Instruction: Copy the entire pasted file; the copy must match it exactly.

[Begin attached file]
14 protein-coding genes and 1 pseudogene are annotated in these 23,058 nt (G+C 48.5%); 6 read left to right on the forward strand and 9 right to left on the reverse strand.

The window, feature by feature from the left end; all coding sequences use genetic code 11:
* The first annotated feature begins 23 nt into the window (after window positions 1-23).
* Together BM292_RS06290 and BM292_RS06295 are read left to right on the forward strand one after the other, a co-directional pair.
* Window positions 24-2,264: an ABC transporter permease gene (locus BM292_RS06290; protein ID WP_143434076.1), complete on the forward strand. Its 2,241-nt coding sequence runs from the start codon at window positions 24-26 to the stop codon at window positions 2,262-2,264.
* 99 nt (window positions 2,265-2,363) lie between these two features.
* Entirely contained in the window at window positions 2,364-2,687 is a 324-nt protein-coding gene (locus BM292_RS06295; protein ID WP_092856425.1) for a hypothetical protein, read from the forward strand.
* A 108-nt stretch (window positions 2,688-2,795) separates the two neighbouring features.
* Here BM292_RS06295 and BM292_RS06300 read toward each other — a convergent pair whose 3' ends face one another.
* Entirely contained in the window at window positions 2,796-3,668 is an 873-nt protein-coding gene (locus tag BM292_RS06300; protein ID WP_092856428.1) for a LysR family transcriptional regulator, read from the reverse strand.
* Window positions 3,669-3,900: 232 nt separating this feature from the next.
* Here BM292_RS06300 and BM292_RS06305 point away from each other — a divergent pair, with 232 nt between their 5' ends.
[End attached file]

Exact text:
14 protein-coding genes and 1 pseudogene are annotated in these 23,058 nt (G+C 48.5%); 6 read left to right on the forward strand and 9 right to left on the reverse strand.

The window, feature by feature from the left end; all coding sequences use genetic code 11:
* The first annotated feature begins 23 nt into the window (after window positions 1-23).
* Together BM292_RS06290 and BM292_RS06295 are read left to right on the forward strand one after the other, a co-directional pair.
* Window positions 24-2,264: an ABC transporter permease gene (locus BM292_RS06290; protein ID WP_143434076.1), complete on the forward strand. Its 2,241-nt coding sequence runs from the start codon at window positions 24-26 to the stop codon at window positions 2,262-2,264.
* 99 nt (window positions 2,265-2,363) lie between these two features.
* Entirely contained in the window at window positions 2,364-2,687 is a 324-nt protein-coding gene (locus BM292_RS06295; protein ID WP_092856425.1) for a hypothetical protein, read from the forward strand.
* A 108-nt stretch (window positions 2,688-2,795) separates the two neighbouring features.
* Here BM292_RS06295 and BM292_RS06300 read toward each other — a convergent pair whose 3' ends face one another.
* Entirely contained in the window at window positions 2,796-3,668 is an 873-nt protein-coding gene (locus tag BM292_RS06300; protein ID WP_092856428.1) for a LysR family transcriptional regulator, read from the reverse strand.
* Window positions 3,669-3,900: 232 nt separating this feature from the next.
* Here BM292_RS06300 and BM292_RS06305 point away from each other — a divergent pair, with 232 nt between their 5' ends.